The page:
Skills vs. Knowledge in Education
Education systems all over the world are based on the idea that students get and remember information from teachers and books. These systems test this knowledge with standardized tests which compare students to each-other. They only test the kind of information which is possible to measure in tests. The goal is gaining information, not developing skills by which to use and make information. Unlike the old style of education where people remembered things in order to pass tests and get higher scores than other students, the modern world calls for a new kind of education in which the focus is deep understanding, creativity, and information management skills.
Most education systems in the world are designed to make students remember things. One reason is that schools feel the need to compare students. They do this by giving tests. They want to be able to give grades and decide which students are smart and which are not. They function as a sorting mechanism for society. From the earliest grades, students are put on tracks that will decide their futures. Another reason schools like to make students remember things is that by doing so they will be able to test their knowledge and determine if they remember or not. They believe that if students remember things it is the same as understanding those things. Schools also like to impart knowledge because in this way, although students can have different individual skills, they can all have the same knowledge.
Einstein said “Imagination is more important than knowledge. Knowledge is limited. Imagination encircles the world” (Needle, 2007). All the knowledge in the world is useless unless you are able to use information in creative ways. Knowledge is what other people have created. Understanding is all about what you think about something. Everybody sees, hears, feels, and thinks differently. No two people in the world have the same understanding of the same thing. It is impossible to give tests on a point of view. Because of this, tests are illogical. The only reason tests exist is to label students as “smart” or “stupid.” There are many kinds of intelligence, however. One of the most famous researchers in the field of intelligence, Gardner, found at least seven different kinds of intelligence (Gardner, 1999). Intelligence and understanding are related. Unfortunately, tests only measure one type of intelligence.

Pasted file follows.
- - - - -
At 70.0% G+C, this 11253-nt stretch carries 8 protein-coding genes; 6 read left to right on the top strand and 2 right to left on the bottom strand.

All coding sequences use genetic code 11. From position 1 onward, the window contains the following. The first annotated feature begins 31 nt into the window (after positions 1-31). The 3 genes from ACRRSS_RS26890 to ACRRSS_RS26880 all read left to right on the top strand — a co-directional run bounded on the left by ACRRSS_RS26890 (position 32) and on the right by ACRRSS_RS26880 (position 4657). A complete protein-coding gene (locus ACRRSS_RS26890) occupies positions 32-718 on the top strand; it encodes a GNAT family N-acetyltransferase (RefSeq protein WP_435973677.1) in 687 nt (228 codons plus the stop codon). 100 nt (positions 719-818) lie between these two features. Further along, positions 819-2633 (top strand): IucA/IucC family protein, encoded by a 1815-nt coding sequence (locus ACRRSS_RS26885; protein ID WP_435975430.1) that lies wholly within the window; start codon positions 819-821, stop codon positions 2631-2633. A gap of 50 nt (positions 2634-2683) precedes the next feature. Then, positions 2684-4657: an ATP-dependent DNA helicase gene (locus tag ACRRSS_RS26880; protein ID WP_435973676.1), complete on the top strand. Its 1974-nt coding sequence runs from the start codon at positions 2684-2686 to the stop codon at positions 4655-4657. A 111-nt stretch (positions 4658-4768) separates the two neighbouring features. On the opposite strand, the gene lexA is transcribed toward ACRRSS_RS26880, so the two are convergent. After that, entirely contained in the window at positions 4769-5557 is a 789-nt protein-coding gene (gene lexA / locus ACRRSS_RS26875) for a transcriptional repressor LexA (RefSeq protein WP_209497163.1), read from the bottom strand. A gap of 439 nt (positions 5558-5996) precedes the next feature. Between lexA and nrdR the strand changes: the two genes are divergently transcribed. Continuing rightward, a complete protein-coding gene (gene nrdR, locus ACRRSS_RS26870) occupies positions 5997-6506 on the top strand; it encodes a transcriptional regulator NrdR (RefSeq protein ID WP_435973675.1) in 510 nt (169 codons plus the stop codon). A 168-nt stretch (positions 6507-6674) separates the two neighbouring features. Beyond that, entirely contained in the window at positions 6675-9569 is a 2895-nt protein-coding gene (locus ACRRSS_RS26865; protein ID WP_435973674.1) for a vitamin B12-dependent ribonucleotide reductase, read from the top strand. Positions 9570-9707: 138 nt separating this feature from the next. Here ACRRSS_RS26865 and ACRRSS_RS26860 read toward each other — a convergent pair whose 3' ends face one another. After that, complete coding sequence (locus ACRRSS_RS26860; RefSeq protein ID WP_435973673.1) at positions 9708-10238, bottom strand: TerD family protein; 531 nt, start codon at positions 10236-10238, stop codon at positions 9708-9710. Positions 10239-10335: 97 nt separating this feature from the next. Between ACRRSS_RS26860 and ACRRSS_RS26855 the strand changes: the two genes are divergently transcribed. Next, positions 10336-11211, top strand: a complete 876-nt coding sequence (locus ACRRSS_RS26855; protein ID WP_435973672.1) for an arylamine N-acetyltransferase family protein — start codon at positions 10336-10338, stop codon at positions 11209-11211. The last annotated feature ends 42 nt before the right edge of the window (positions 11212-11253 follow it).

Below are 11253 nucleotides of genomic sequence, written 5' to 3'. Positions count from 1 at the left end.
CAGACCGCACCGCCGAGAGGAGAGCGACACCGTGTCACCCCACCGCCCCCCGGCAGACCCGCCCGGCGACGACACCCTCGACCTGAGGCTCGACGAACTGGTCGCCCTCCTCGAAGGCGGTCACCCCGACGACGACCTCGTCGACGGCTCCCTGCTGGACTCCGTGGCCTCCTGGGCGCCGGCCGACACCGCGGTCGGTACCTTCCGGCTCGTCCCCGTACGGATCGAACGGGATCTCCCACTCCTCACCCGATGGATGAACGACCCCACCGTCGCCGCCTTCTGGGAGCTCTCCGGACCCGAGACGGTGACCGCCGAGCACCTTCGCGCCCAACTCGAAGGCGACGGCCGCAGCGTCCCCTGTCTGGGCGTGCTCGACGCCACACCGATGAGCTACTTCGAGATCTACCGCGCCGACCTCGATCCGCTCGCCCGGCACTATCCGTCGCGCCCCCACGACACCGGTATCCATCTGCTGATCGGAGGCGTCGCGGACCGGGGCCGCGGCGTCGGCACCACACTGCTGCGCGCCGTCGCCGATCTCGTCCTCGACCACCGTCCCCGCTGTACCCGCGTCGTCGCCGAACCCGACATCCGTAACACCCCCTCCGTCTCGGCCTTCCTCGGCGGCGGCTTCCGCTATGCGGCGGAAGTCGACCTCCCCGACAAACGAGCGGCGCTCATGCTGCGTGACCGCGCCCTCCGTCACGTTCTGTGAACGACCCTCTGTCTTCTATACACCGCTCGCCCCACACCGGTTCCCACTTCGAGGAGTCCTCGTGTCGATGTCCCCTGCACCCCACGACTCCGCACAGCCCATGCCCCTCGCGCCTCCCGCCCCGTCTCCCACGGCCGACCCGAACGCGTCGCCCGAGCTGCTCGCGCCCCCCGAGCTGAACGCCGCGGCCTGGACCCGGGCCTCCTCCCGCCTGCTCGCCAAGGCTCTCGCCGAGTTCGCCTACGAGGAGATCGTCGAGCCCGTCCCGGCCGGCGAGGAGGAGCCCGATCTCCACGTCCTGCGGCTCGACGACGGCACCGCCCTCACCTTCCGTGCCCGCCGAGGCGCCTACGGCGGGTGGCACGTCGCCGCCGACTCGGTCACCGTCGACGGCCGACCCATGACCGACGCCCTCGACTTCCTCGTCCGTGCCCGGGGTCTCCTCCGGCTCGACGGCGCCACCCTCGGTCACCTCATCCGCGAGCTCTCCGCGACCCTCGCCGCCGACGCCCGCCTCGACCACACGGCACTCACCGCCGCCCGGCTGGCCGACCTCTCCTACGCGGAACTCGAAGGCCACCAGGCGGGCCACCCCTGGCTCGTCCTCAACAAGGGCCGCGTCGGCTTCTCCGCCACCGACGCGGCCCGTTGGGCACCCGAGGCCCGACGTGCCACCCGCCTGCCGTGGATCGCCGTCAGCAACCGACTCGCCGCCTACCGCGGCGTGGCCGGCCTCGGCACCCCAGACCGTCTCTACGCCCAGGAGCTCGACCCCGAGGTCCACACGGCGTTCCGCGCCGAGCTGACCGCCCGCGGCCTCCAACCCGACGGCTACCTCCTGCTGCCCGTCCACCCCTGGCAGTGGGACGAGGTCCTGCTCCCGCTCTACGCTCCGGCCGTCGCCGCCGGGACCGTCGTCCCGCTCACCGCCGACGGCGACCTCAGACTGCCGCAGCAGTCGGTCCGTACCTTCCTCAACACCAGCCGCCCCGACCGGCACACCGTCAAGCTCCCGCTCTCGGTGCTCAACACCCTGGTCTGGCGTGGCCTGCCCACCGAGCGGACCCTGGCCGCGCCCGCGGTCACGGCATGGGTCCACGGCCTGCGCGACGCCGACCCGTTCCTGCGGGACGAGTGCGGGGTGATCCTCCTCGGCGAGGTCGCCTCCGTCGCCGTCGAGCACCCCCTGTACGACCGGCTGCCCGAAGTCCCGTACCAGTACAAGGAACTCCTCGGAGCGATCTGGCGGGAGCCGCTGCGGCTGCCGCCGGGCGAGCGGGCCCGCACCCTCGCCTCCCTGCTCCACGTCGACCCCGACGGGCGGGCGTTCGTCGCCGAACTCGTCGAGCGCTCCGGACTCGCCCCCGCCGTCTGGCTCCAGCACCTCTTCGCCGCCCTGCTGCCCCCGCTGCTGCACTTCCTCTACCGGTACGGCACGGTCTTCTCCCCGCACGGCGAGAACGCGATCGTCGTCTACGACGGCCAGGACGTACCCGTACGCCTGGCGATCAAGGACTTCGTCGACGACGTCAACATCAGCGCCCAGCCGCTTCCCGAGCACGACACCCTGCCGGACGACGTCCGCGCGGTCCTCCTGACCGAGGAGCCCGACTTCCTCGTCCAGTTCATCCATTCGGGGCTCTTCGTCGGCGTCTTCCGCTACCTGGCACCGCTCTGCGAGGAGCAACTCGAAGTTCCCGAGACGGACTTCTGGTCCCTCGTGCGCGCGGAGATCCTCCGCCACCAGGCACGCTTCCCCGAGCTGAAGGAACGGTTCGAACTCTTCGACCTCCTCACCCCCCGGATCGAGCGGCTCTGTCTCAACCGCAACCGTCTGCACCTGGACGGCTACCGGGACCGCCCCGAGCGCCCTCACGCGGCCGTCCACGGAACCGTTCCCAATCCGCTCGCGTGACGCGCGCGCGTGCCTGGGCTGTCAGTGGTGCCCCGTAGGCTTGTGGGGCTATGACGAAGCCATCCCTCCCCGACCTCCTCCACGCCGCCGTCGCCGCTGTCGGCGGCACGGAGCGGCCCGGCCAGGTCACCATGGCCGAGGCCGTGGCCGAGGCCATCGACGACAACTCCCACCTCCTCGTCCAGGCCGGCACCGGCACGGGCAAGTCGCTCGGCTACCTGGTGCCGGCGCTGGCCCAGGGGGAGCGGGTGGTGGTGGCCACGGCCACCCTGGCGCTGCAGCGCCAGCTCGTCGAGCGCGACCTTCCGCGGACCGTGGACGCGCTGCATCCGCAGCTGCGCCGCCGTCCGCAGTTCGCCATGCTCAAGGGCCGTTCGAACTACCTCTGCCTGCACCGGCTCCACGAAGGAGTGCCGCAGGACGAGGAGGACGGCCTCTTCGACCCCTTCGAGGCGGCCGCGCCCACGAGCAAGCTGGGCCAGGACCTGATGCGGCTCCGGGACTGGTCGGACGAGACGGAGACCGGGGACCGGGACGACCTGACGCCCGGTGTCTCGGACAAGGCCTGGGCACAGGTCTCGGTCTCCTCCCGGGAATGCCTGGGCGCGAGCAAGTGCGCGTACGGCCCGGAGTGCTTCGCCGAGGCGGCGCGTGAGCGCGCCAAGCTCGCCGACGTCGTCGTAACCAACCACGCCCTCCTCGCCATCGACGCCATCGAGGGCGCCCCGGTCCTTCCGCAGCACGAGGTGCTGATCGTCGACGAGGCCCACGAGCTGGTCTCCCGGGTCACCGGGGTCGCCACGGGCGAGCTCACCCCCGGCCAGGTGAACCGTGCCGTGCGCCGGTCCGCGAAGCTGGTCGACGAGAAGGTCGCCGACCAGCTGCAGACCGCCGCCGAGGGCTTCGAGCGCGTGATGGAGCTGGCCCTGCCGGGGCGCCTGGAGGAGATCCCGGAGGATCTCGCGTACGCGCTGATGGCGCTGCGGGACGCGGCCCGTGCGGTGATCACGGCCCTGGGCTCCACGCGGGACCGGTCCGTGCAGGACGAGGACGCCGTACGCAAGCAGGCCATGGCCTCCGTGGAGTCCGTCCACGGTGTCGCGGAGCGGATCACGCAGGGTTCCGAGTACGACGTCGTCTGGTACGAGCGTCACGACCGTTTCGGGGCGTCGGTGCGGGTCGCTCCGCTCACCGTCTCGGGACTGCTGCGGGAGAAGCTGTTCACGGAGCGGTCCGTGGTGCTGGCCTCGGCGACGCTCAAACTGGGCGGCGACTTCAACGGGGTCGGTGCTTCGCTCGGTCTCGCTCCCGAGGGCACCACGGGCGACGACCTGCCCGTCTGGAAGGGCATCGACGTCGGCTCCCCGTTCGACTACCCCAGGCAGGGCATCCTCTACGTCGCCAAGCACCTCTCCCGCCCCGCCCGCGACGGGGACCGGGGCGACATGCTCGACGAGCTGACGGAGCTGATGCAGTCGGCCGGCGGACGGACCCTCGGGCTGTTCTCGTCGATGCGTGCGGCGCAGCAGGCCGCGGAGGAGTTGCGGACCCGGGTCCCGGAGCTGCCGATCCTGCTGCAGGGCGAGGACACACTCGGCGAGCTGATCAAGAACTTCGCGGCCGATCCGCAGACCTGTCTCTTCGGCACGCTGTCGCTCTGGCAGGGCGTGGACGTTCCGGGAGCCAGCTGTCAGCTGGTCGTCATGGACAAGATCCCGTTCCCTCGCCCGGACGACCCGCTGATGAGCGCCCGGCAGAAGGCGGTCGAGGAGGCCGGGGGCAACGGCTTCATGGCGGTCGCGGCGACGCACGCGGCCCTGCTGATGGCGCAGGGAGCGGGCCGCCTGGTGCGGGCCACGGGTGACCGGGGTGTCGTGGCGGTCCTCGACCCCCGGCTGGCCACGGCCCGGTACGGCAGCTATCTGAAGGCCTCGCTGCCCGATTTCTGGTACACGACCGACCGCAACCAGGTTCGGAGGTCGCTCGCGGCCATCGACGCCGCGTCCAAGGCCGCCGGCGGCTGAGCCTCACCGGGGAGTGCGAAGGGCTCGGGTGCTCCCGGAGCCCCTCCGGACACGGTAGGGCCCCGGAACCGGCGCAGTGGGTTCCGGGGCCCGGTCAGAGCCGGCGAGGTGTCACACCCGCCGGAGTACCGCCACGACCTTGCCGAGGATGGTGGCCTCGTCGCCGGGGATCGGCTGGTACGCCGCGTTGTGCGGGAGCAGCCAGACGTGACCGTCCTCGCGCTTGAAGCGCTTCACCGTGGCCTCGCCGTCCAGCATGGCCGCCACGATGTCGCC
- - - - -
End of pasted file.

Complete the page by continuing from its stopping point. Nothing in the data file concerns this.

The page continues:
In the modern world skills are more important than knowledge. If a person knows many facts, it is impressive, but not very useful. It is of much greater importance to be able to find information quickly, organize that information, analyze and understand the main ideas, put different pieces of information together (synthesize), and create new information. Together these skills make what we call information management and innovation, the skills which are most desired in the business world.
Most people in the world believe that education is about remembering things to take tests which measure one’s performance against other people who have studied the same information. However, this idea no longer matches the reality of the modern world in which knowledge is less important than creativity and deep understanding. To be successful in the age of technology, education must focus on helping students gain information management and innovation skills.
Gardner, H. (1999). Intelligence reframed: Multiple intelligences for the 21st century. New York, NY: Basic Books.
Needle, Andrew, et al. (2007). Combining art and science in 'arts and sciences' education. College Teaching 55.3